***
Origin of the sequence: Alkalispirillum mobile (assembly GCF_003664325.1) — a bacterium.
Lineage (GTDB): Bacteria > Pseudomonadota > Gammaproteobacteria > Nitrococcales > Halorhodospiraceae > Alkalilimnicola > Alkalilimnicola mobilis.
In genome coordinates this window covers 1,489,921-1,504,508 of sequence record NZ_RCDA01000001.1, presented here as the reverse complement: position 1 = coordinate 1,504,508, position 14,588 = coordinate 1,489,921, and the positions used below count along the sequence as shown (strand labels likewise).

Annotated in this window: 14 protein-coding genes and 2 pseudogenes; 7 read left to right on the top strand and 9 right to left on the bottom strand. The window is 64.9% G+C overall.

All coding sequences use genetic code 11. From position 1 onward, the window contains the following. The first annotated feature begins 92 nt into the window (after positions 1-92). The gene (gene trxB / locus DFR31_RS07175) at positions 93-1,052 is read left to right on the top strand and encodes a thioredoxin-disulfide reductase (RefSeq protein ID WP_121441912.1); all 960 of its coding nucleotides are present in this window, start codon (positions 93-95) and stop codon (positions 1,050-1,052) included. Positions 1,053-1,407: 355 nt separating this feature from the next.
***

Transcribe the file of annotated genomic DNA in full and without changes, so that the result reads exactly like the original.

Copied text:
Origin of the sequence: Alkalispirillum mobile (assembly GCF_003664325.1) — a bacterium.
Lineage (GTDB): Bacteria > Pseudomonadota > Gammaproteobacteria > Nitrococcales > Halorhodospiraceae > Alkalilimnicola > Alkalilimnicola mobilis.
In genome coordinates this window covers 1,489,921-1,504,508 of sequence record NZ_RCDA01000001.1, presented here as the reverse complement: position 1 = coordinate 1,504,508, position 14,588 = coordinate 1,489,921, and the positions used below count along the sequence as shown (strand labels likewise).

Annotated in this window: 14 protein-coding genes and 2 pseudogenes; 7 read left to right on the top strand and 9 right to left on the bottom strand. The window is 64.9% G+C overall.

All coding sequences use genetic code 11. From position 1 onward, the window contains the following. The first annotated feature begins 92 nt into the window (after positions 1-92). The gene (gene trxB / locus DFR31_RS07175) at positions 93-1,052 is read left to right on the top strand and encodes a thioredoxin-disulfide reductase (RefSeq protein ID WP_121441912.1); all 960 of its coding nucleotides are present in this window, start codon (positions 93-95) and stop codon (positions 1,050-1,052) included. Positions 1,053-1,407: 355 nt separating this feature from the next.